Cootes to Escarpment Conservation and Land Management Strategy
Cootes to Escarpment
$185,000 (over 3 years)
Grant Approved: April 2007
The Royal Botanical Gardens led a collaborative to undertake a conservation and land management planning process to protect 4,000 acres of natural Greenbelt lands within the municipalities of Hamilton and Burlington. The project is a partnership between the Royal Botanical Gardens, Hamilton and Halton Conservation Authorities, Hamilton Naturalists’ Club, Hamilton Harbour Remedial Action Plan, the Cities of Hamilton and Burlington, and the Region of Halton.
The area now referred to as the “Cootes to Escarpment Park System” is over 1500 hectares (3700 acres) of fragmented natural areas currently owned by various conservation groups, and adjacent to one of the Greenbelt’s most urbanized areas, the City of Hamilton. The large area of land and the many stakeholders involved provided a challenge to the Royal Botanical Gardens (RBG) to lead a collaborative process and create a plan to protect this valuable natural asset.
During the first year of the project, RBG hired a full-time project manager and held a public open house to generate interest in the planning process and a Stakeholder Advisory Committee. The open house was well attended with 200 people. There was high interest in the project and participation in the Advisory Committee, which was eventually established with 28 members. RBG also held a workshop for 35 representatives from partner and agency staff to discuss future management of the natural lands. During this time the grantee also established a website and completed the “Phase 1 Background Report” for the land management strategy. A comprehensive report, the Conservation and Land Management Strategy, was the result of the second phase of the project, and is accompanied by the Vision document which was released to the public and media. The grantee reported that the “single most positive element of the project [was] the public’s almost unanimous support for the project and their extensive participation and interest in the process.” Not only was attendance high at open houses and the Advisory Committee, but letters to the editor, editorials and independently-authored newspaper articles also demonstrated strong, vocal public support for protection and enhancing the area. RBG reports that the completion of the Strategy means that they, and the other two charitable partners in the process, are now in a better position to seek funding for specific activities to implement the Vision.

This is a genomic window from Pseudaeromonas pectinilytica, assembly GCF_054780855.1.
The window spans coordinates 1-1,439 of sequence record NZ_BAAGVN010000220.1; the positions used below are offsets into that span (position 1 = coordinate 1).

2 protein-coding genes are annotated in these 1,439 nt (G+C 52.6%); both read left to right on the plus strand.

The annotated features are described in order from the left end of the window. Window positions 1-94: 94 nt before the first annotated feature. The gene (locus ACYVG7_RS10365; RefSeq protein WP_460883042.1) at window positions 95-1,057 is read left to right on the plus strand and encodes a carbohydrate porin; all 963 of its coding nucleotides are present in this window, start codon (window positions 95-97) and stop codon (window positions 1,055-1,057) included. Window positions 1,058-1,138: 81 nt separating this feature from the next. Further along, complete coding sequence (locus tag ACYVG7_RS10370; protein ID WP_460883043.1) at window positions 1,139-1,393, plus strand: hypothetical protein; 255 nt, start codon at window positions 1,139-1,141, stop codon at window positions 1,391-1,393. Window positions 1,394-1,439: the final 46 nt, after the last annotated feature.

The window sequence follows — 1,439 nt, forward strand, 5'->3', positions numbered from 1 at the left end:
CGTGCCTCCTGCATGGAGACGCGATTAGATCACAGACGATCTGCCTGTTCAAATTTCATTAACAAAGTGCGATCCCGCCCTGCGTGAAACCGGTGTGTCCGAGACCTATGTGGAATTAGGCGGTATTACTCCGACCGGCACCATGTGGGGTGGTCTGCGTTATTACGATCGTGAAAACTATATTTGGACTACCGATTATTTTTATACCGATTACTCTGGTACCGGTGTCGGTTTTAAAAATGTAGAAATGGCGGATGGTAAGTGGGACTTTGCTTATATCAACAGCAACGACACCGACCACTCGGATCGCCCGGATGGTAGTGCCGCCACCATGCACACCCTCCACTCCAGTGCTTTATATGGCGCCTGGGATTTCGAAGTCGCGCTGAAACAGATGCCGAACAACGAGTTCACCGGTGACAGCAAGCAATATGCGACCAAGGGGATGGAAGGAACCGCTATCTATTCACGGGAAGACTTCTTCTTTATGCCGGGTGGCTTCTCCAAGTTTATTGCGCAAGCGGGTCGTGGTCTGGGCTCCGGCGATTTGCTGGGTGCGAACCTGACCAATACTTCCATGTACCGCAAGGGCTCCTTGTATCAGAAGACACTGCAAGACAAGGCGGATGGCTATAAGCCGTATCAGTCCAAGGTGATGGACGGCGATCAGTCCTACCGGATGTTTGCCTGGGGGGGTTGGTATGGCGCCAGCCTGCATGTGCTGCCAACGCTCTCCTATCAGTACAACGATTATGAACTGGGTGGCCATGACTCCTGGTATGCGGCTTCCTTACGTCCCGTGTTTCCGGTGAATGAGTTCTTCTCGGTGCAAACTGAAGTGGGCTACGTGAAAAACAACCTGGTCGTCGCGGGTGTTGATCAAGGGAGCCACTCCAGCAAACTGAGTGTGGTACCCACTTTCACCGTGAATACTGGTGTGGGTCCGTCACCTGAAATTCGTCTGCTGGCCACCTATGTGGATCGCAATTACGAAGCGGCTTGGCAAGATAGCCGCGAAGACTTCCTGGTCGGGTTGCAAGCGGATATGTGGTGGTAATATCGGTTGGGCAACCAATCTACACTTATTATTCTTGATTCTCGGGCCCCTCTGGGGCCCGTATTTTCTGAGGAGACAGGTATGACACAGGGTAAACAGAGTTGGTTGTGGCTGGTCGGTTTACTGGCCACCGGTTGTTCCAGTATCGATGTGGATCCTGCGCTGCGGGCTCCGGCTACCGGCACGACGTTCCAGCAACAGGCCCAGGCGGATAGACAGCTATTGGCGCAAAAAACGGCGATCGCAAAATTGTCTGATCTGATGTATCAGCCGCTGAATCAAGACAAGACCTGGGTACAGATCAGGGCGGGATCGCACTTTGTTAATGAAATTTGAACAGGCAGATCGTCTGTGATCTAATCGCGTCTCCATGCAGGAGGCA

In 2007, the population of the Hamilton area was expected to increase by 37% over 20 years, placing increasing pressure on natural lands so close to the urban boundary, both from development and increased recreational use. These pressures cause habitat fragmentation for flora and fauna, as well as disturbing sensitive habitats where they are intact. The planning process resulted in interest from stakeholders in securing lands and starting stewardship projects to restore degraded areas. Also important, there is now a collective interest in ensuring appropriate, sustainable recreational use in the area to preserve these natural assets. The long-term implementation of this project was important for protecting this key natural heritage area of the Greenbelt, for the benefit of not only Hamilton and Burlington residents, but those in and around the Greenbelt. The partners all brought valuable resources to the implementation phase. Among other implementation activities, a land securement strategy was planned to expand the protection to neighbouring properties and private land owners. In partnership with RBG, the Foundation helped to host a launch event for the Vision in February 2010, a part of the Greenbelt’s 5th Anniversary celebrations, at RBG’s Nature Centre. A short, informal ceremony with dignitaries and remarks was followed by outdoor activities for adults and kids led by partners.
The Royal Botanical Gardens led a collaborative that undertook a conservation and land-management planning process, geared to protecting 4,000 acres of natural Greenbelt lands.
The Cootes to Escarpment Park System Conservation and Land Management Strategy report summarizes the recommendations from our consultations with stakeholders, the general public and specialists working for conservation land owning agencies about how the park system could be organized. It was made available in draft form for consultation and comment by the public at our Open House in February, 2009 (see below), and our Stakeholder Advisory Committee meeting in April, 2009. Editorial work and layout was completed and the final version of the report released in November 2009 as Cootes to Escarpment Park System Conservation and Land Management Strategy, which is often referred to as the Phase II report.